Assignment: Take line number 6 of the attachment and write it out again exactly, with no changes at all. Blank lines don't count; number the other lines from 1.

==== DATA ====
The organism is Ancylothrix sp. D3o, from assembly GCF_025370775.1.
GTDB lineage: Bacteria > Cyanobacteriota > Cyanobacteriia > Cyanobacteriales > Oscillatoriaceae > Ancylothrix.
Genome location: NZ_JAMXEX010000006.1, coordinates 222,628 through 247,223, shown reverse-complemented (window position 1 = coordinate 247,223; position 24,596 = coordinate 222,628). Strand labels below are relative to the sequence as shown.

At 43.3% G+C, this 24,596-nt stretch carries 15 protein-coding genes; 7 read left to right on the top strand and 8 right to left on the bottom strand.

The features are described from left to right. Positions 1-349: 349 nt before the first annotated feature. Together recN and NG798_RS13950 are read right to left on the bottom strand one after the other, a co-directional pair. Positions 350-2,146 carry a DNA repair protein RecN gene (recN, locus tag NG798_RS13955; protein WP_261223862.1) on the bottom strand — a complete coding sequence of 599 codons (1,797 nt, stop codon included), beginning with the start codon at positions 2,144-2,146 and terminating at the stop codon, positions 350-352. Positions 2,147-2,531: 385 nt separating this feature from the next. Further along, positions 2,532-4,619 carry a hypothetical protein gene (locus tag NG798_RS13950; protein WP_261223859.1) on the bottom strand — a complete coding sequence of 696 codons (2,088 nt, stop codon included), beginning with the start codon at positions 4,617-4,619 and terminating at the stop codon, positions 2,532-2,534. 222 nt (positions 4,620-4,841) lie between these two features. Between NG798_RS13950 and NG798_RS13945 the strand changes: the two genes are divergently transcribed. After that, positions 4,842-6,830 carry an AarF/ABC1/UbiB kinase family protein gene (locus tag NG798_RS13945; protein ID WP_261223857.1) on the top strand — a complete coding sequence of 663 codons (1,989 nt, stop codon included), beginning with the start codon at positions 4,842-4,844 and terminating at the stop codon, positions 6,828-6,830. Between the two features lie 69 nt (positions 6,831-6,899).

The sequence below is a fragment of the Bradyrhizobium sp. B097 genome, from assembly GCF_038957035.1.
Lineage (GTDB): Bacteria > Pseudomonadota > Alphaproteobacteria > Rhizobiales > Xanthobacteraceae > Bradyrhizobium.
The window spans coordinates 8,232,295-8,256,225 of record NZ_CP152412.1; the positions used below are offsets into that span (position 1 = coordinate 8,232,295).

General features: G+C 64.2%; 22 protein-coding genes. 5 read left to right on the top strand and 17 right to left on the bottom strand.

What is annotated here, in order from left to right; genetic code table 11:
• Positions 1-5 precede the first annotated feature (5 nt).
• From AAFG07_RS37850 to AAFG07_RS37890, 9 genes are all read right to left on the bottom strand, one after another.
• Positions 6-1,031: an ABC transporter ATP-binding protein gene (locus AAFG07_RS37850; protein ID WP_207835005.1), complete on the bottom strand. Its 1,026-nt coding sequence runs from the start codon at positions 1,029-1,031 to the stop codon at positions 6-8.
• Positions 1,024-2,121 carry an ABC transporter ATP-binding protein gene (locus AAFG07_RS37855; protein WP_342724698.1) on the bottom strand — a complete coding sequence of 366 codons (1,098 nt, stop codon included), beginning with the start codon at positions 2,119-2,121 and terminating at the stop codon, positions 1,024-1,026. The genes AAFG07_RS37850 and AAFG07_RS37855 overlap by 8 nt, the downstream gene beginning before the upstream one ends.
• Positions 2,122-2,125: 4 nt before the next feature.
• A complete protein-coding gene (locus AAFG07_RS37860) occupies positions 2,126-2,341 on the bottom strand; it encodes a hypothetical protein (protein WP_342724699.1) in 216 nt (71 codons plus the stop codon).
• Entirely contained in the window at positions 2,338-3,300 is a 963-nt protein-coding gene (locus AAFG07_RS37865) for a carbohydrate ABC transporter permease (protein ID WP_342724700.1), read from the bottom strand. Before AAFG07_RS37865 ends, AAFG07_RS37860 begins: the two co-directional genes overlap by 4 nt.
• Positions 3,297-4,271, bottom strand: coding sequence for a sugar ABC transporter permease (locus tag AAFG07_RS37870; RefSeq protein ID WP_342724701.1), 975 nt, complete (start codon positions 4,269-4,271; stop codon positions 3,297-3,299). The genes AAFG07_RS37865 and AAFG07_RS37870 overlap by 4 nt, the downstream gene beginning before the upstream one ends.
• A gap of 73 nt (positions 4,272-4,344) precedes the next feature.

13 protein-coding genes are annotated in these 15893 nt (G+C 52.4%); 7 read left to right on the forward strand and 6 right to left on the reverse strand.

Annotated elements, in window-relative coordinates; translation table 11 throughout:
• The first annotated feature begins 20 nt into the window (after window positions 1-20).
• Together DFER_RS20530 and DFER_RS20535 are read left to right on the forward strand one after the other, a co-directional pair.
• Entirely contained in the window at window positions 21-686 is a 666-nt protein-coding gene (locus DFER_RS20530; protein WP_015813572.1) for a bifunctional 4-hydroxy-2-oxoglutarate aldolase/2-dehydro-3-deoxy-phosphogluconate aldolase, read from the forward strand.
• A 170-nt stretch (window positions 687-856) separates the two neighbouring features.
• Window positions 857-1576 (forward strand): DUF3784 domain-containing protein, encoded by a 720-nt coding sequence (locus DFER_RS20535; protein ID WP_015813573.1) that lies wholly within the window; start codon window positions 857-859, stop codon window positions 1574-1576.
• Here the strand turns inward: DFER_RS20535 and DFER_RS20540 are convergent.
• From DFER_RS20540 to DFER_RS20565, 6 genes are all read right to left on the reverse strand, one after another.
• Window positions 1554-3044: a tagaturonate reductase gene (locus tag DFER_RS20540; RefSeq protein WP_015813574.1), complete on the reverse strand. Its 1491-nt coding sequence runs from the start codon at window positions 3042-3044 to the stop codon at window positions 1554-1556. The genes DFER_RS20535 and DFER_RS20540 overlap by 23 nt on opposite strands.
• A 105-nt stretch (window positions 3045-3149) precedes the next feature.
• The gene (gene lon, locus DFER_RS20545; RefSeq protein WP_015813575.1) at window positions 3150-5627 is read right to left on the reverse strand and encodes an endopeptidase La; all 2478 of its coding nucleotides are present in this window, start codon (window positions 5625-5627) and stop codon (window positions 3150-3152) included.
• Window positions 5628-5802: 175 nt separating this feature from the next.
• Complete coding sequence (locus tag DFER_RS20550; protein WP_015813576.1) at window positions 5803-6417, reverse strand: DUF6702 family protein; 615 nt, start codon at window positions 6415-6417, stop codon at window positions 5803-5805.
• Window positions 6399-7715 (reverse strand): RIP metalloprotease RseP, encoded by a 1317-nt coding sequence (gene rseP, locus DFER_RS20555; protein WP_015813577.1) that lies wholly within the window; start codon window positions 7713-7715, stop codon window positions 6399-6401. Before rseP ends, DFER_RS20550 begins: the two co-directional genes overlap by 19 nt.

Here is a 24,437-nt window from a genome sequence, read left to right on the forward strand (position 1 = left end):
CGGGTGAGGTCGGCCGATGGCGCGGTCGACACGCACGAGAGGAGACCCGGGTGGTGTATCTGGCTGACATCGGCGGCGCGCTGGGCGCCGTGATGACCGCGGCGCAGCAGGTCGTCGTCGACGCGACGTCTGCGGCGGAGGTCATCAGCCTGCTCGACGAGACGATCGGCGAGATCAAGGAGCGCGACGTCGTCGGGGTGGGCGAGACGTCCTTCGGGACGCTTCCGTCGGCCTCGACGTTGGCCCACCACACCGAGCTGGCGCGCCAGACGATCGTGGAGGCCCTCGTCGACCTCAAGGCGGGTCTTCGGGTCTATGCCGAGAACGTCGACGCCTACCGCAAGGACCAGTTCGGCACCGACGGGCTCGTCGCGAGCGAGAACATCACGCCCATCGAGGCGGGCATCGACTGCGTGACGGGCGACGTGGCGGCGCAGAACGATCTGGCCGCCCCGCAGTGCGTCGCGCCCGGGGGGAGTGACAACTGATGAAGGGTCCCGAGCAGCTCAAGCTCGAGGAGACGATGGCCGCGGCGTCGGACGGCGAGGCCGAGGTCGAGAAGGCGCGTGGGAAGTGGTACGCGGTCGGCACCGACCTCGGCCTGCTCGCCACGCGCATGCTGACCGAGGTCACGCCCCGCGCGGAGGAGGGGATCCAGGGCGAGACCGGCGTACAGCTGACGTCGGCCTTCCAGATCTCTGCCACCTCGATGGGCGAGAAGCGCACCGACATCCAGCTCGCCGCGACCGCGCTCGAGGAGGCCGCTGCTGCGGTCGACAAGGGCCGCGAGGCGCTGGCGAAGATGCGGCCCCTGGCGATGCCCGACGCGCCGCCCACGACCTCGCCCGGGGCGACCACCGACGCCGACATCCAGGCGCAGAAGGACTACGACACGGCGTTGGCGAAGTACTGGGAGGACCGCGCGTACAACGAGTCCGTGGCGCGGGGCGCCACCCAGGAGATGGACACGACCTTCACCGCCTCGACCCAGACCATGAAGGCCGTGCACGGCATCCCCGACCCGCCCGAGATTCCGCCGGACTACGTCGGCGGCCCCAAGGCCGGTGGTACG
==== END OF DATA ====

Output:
The sequence below is a fragment of the Bradyrhizobium sp. B097 genome, from assembly GCF_038957035.1.